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Foodborne Active Diseases Surveillance Network (FoodNet) 2008 surveillance report
  • Published Date:
    2010
Filetype[PDF-20.86 MB]


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Foodborne Active Diseases Surveillance Network (FoodNet) 2008 surveillance report
Details:
  • Corporate Authors:
    National Center for Zoonotic, Vector-Borne, and Enteric Diseases (U.S.), Division of Foodborne, Bacterial, and Mycotic Diseases., Enteric Diseases Epidemiology Branch. ; Centers for Disease Control and Prevention (U.S.) ;
  • Description:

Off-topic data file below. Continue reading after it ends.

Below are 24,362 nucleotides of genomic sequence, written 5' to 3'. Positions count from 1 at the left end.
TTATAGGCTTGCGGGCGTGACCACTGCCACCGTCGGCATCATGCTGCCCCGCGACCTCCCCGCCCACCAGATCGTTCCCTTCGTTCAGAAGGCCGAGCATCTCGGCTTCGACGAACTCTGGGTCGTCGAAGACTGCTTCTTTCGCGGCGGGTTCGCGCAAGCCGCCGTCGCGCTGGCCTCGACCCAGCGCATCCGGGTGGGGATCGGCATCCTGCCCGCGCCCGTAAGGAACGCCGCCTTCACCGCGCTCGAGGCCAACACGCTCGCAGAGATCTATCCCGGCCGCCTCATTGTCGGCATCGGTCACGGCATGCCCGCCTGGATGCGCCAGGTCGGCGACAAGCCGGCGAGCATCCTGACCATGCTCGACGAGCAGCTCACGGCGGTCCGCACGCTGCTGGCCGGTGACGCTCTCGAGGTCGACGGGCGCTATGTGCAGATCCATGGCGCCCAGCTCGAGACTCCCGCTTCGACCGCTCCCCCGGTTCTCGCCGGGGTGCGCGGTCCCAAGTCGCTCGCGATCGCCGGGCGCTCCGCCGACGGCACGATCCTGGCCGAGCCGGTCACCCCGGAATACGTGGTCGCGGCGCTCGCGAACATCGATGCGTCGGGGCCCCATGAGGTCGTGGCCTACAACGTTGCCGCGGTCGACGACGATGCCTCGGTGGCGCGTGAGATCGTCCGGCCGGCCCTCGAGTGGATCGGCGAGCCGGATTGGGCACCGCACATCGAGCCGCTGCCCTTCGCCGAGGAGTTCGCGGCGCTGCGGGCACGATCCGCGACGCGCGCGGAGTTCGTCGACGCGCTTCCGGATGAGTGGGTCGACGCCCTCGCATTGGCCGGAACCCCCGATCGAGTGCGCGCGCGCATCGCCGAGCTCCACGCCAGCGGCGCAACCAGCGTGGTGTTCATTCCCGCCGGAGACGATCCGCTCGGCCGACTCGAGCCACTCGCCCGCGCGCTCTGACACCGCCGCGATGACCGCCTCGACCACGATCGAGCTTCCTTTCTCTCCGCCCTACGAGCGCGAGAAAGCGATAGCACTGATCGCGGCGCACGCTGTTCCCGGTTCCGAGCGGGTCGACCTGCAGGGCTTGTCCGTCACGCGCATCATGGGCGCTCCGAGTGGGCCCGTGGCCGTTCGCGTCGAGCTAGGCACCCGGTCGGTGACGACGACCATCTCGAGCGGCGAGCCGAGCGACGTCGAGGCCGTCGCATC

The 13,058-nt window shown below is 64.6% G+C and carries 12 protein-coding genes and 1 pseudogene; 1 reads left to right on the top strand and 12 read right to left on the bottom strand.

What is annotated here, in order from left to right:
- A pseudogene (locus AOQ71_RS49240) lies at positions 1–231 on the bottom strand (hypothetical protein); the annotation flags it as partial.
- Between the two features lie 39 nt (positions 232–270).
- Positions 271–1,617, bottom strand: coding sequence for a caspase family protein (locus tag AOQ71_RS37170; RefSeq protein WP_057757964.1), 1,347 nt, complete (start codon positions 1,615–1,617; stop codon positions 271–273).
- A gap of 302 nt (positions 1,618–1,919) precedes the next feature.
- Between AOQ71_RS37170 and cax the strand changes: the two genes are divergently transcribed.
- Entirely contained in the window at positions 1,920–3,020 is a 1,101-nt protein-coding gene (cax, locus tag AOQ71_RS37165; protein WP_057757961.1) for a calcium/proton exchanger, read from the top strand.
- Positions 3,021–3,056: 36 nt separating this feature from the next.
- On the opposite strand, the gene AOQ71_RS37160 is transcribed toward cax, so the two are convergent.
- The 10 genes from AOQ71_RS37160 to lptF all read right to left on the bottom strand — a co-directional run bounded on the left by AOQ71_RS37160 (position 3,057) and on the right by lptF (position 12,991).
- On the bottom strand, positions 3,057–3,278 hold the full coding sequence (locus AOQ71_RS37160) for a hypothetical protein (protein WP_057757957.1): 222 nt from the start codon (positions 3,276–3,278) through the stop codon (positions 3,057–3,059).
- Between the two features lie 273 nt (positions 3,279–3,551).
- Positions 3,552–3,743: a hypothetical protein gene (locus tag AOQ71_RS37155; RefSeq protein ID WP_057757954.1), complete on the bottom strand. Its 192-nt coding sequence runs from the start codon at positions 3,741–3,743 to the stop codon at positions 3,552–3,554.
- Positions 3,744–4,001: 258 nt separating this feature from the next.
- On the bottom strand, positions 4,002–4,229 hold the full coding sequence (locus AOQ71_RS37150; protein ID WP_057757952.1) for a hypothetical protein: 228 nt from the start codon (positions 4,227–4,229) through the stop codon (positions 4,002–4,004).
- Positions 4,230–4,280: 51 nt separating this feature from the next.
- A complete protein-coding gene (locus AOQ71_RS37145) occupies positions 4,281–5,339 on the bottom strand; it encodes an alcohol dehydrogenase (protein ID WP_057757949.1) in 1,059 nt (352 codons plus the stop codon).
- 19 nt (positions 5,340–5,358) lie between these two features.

The Foodborne Diseases Active Surveillance Network (FoodNet) is the principal foodborne-disease component of the Centers for Disease Control and Prevention's (CDC's) Emerging Infections Program (EIP). FoodNet is a collaborative project involving CDC, 10 state health departments, the Food Safety and Inspection Service (FSIS) of the United States Department of Agriculture (USDA), and the Center for Food Safety and Applied Nutrition (CFSAN) and the Center for Veterinary Medicine (CVM) of the United States Food and Drug Administration (FDA). This report describes final surveillance data for Campylobacter, Cryptosporidium, Cyclospora, Listeria, Salmonella, Shigella, Shiga toxin-producing Escherichia coli (STEC) O157, STEC non-O157, Vibrio, Yersinia for 2008, HUS for 2007, and trends in incidence since 1996. FoodNet was established in 1996 to conduct population-based active surveillance in five sites; Minnesota, Oregon, and selected counties in California, Connecticut, and Georgia. By 2004, the FoodNet surveillance area had expanded to include 10 sites: Connecticut, Georgia, Maryland, Minnesota, New Mexico, Oregon, and Tennessee, and selected counties in California, Colorado, and New York. The FoodNet surveillance area in 2008 included 46.4 million persons, representing 15.2% of the United States population. The sex, race, and ethnic distribution of the 2008 FoodNet surveillance population was similar to that of the United States population as whole, with the exception of the Hispanic population, which was under-represented. The objectives of FoodNet are to determine the burden of foodborne illness in the United States, monitor trends in the burden of specific foodborne illness over time, attribute the burden of foodborne illness to specific foods and settings, and disseminate information that can lead to improvements in public health practice and the development of interventions to reduce the burden of foodborne illness. By meeting these objectives, FoodNet can provide the information needed to assess the effectiveness of new food safety initiatives in decreasing the burden of foodborne illness in the United States. Data obtained through the network also can be used to target educational messages and other interventions for prevention and treatment to populations disproportionately affected by foodborne illness.

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